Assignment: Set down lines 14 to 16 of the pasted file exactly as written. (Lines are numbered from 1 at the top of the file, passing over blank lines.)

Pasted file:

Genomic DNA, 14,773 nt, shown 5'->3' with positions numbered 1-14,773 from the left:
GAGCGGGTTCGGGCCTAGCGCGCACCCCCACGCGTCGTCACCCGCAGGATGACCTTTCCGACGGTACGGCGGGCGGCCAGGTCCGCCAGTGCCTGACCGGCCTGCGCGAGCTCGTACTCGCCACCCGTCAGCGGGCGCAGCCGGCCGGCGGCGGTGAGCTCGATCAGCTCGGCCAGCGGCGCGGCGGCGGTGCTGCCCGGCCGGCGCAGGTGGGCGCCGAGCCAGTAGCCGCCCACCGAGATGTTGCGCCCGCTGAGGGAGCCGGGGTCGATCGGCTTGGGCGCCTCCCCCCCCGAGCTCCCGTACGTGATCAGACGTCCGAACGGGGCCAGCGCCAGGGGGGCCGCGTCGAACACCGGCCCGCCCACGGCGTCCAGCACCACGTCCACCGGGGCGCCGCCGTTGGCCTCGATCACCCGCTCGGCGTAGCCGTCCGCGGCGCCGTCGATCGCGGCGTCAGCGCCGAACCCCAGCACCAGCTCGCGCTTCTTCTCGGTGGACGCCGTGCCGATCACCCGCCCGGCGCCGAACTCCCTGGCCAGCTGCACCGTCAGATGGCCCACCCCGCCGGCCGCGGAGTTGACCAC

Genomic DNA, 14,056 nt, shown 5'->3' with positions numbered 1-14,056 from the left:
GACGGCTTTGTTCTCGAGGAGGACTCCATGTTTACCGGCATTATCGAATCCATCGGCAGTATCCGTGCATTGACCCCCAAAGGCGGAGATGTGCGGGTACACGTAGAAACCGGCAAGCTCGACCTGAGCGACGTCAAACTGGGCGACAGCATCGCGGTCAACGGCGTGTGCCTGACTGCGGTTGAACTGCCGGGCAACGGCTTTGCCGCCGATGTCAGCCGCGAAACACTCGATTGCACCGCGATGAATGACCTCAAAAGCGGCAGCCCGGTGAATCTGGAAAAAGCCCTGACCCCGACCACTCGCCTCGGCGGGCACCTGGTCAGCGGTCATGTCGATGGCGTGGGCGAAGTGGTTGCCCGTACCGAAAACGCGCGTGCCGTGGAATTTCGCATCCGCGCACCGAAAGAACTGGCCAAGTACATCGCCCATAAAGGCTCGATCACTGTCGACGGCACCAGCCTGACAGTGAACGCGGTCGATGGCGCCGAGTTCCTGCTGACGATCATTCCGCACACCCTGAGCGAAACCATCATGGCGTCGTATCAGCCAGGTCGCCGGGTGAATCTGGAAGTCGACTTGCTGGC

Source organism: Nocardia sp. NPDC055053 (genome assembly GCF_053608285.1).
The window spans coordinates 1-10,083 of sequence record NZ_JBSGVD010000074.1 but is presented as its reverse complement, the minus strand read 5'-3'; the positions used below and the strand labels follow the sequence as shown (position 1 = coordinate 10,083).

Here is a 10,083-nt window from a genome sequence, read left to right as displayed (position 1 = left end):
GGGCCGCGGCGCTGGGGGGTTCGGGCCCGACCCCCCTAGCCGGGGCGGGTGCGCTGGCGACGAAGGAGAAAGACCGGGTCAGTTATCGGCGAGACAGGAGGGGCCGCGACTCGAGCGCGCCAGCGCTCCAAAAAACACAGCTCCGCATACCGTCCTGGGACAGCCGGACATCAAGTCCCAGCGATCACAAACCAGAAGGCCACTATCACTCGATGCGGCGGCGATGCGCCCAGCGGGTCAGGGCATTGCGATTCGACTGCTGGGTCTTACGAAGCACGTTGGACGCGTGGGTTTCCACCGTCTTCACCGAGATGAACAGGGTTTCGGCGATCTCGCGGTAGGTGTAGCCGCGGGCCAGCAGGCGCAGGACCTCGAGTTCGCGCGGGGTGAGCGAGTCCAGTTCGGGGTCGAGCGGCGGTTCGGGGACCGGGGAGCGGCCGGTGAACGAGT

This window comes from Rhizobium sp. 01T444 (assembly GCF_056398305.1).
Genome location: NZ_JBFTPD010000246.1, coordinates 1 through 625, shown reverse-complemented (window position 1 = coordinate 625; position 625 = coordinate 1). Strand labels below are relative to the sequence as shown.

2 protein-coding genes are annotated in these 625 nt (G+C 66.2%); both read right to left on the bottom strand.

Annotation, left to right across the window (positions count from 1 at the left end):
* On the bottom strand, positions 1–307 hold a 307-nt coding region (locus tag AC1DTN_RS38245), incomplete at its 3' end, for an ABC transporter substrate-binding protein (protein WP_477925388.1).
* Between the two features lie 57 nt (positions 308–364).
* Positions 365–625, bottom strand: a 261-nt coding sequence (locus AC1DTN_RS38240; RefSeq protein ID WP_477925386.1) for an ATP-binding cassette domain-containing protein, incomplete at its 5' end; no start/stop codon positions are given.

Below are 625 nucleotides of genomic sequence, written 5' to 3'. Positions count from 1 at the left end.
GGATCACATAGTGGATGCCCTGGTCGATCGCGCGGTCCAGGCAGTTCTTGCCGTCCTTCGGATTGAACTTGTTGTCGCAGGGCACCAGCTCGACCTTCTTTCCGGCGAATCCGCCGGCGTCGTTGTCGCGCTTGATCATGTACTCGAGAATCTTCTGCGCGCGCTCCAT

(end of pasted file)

* Between the two features lie 57 nt (positions 308–364).
* Positions 365–625, bottom strand: a 261-nt coding sequence (locus AC1DTN_RS38240; RefSeq protein ID WP_477925386.1) for an ATP-binding cassette domain-containing protein, incomplete at its 5' end; no start/stop codon positions are given.

Below are 625 nucleotides of genomic sequence, written 5' to 3'. Positions count from 1 at the left end.